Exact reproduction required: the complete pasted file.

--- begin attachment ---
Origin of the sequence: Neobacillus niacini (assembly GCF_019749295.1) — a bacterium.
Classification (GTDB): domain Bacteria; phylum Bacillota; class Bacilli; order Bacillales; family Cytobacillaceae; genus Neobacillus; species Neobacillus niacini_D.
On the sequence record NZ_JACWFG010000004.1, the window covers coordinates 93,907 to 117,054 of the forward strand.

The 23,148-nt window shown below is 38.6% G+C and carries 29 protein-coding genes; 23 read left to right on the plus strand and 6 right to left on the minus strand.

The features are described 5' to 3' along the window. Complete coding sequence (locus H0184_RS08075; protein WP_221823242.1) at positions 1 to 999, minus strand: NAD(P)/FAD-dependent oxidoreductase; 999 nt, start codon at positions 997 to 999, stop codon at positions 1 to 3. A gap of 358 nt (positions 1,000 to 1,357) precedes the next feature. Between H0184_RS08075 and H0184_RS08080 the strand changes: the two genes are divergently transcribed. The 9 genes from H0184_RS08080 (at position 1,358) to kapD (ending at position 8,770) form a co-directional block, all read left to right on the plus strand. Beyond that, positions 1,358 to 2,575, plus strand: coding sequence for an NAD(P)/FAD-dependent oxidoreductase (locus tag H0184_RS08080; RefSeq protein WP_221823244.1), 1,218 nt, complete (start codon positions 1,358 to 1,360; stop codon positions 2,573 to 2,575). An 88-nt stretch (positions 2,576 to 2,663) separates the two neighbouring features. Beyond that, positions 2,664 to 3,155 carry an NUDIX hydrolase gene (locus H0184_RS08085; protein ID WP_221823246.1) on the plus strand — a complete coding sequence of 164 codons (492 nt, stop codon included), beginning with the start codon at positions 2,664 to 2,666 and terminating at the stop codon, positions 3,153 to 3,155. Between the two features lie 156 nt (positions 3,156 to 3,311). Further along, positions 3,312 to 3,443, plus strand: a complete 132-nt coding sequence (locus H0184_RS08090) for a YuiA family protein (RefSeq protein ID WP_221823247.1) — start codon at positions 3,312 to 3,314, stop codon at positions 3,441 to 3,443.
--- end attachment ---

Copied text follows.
Origin of the sequence: Neobacillus niacini (assembly GCF_019749295.1) — a bacterium.
Classification (GTDB): domain Bacteria; phylum Bacillota; class Bacilli; order Bacillales; family Cytobacillaceae; genus Neobacillus; species Neobacillus niacini_D.
On the sequence record NZ_JACWFG010000004.1, the window covers coordinates 93,907 to 117,054 of the forward strand.

The 23,148-nt window shown below is 38.6% G+C and carries 29 protein-coding genes; 23 read left to right on the plus strand and 6 right to left on the minus strand.

The features are described 5' to 3' along the window. Complete coding sequence (locus H0184_RS08075; protein WP_221823242.1) at positions 1 to 999, minus strand: NAD(P)/FAD-dependent oxidoreductase; 999 nt, start codon at positions 997 to 999, stop codon at positions 1 to 3. A gap of 358 nt (positions 1,000 to 1,357) precedes the next feature. Between H0184_RS08075 and H0184_RS08080 the strand changes: the two genes are divergently transcribed. The 9 genes from H0184_RS08080 (at position 1,358) to kapD (ending at position 8,770) form a co-directional block, all read left to right on the plus strand. Beyond that, positions 1,358 to 2,575, plus strand: coding sequence for an NAD(P)/FAD-dependent oxidoreductase (locus tag H0184_RS08080; RefSeq protein WP_221823244.1), 1,218 nt, complete (start codon positions 1,358 to 1,360; stop codon positions 2,573 to 2,575). An 88-nt stretch (positions 2,576 to 2,663) separates the two neighbouring features. Beyond that, positions 2,664 to 3,155 carry an NUDIX hydrolase gene (locus H0184_RS08085; protein ID WP_221823246.1) on the plus strand — a complete coding sequence of 164 codons (492 nt, stop codon included), beginning with the start codon at positions 2,664 to 2,666 and terminating at the stop codon, positions 3,153 to 3,155. Between the two features lie 156 nt (positions 3,156 to 3,311). Further along, positions 3,312 to 3,443, plus strand: a complete 132-nt coding sequence (locus H0184_RS08090) for a YuiA family protein (RefSeq protein ID WP_221823247.1) — start codon at positions 3,312 to 3,314, stop codon at positions 3,441 to 3,443.